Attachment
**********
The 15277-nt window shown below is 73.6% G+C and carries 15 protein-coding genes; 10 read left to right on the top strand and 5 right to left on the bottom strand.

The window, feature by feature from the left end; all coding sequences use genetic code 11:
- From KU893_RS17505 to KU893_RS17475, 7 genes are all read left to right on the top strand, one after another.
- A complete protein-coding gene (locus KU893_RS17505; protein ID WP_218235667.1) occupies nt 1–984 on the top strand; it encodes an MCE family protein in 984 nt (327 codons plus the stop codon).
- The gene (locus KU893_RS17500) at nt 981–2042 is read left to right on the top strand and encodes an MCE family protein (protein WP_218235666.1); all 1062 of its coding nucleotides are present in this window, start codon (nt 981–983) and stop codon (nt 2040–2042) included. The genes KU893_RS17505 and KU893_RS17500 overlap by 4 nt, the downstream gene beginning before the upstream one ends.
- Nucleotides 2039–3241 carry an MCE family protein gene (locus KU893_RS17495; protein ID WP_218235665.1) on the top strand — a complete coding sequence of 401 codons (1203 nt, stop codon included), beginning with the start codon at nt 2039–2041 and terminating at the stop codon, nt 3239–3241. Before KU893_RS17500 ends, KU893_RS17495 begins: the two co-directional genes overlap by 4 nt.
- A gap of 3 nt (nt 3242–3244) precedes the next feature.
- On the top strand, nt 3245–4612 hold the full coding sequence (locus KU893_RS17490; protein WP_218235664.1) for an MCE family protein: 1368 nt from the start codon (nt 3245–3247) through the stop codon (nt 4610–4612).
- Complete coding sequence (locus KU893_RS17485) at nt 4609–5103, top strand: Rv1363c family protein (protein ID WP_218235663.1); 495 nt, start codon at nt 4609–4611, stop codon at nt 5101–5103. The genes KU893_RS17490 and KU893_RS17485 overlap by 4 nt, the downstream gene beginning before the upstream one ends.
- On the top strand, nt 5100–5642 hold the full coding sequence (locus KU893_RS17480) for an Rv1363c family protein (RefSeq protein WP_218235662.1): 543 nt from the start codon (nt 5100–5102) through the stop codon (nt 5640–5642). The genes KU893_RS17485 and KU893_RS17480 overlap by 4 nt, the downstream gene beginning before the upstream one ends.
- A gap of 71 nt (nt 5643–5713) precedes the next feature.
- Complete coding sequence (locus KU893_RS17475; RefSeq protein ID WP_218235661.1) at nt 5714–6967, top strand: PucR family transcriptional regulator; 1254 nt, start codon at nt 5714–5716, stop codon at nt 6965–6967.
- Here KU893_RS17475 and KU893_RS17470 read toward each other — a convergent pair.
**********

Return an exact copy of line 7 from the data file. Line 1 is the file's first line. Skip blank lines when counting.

- A gap of 3 nt (nt 3242–3244) precedes the next feature.